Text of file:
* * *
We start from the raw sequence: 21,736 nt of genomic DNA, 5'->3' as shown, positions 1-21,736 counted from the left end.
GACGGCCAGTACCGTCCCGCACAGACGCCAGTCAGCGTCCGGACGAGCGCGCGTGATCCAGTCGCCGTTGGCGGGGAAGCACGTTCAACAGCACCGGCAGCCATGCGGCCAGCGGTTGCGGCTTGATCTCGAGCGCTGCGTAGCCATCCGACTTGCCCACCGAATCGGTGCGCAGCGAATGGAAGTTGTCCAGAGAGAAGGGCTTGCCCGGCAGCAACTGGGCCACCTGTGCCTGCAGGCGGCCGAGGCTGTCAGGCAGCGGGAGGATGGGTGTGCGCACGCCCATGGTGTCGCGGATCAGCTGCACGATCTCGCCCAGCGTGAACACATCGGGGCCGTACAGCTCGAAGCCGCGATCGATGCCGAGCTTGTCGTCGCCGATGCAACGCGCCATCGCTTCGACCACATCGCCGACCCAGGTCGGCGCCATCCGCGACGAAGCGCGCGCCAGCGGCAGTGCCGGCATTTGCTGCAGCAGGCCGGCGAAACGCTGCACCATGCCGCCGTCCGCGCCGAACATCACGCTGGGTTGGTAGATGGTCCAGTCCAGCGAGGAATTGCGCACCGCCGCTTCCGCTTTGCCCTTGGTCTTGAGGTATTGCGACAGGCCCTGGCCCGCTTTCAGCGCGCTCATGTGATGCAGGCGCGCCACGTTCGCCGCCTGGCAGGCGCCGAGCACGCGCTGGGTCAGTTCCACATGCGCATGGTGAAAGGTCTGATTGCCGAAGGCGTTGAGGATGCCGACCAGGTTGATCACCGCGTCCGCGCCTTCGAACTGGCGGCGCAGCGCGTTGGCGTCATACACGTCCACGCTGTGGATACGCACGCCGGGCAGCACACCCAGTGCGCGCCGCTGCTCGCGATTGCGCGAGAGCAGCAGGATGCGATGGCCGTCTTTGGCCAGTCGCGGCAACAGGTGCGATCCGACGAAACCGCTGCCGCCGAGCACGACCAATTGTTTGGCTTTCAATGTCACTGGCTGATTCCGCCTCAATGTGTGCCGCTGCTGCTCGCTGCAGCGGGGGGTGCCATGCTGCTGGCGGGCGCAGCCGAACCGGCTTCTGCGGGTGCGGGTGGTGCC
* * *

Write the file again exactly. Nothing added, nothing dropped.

We start from the raw sequence: 21,736 nt of genomic DNA, 5'->3' as shown, positions 1-21,736 counted from the left end.
GACGGCCAGTACCGTCCCGCACAGACGCCAGTCAGCGTCCGGACGAGCGCGCGTGATCCAGTCGCCGTTGGCGGGGAAGCACGTTCAACAGCACCGGCAGCCATGCGGCCAGCGGTTGCGGCTTGATCTCGAGCGCTGCGTAGCCATCCGACTTGCCCACCGAATCGGTGCGCAGCGAATGGAAGTTGTCCAGAGAGAAGGGCTTGCCCGGCAGCAACTGGGCCACCTGTGCCTGCAGGCGGCCGAGGCTGTCAGGCAGCGGGAGGATGGGTGTGCGCACGCCCATGGTGTCGCGGATCAGCTGCACGATCTCGCCCAGCGTGAACACATCGGGGCCGTACAGCTCGAAGCCGCGATCGATGCCGAGCTTGTCGTCGCCGATGCAACGCGCCATCGCTTCGACCACATCGCCGACCCAGGTCGGCGCCATCCGCGACGAAGCGCGCGCCAGCGGCAGTGCCGGCATTTGCTGCAGCAGGCCGGCGAAACGCTGCACCATGCCGCCGTCCGCGCCGAACATCACGCTGGGTTGGTAGATGGTCCAGTCCAGCGAGGAATTGCGCACCGCCGCTTCCGCTTTGCCCTTGGTCTTGAGGTATTGCGACAGGCCCTGGCCCGCTTTCAGCGCGCTCATGTGATGCAGGCGCGCCACGTTCGCCGCCTGGCAGGCGCCGAGCACGCGCTGGGTCAGTTCCACATGCGCATGGTGAAAGGTCTGATTGCCGAAGGCGTTGAGGATGCCGACCAGGTTGATCACCGCGTCCGCGCCTTCGAACTGGCGGCGCAGCGCGTTGGCGTCATACACGTCCACGCTGTGGATACGCACGCCGGGCAGCACACCCAGTGCGCGCCGCTGCTCGCGATTGCGCGAGAGCAGCAGGATGCGATGGCCGTCTTTGGCCAGTCGCGGCAACAGGTGCGATCCGACGAAACCGCTGCCGCCGAGCACGACCAATTGTTTGGCTTTCAATGTCACTGGCTGATTCCGCCTCAATGTGTGCCGCTGCTGCTCGCTGCAGCGGGGGGTGCCATGCTGCTGGCGGGCGCAGCCGAACCGGCTTCTGCGGGTGCGGGTGGTGCC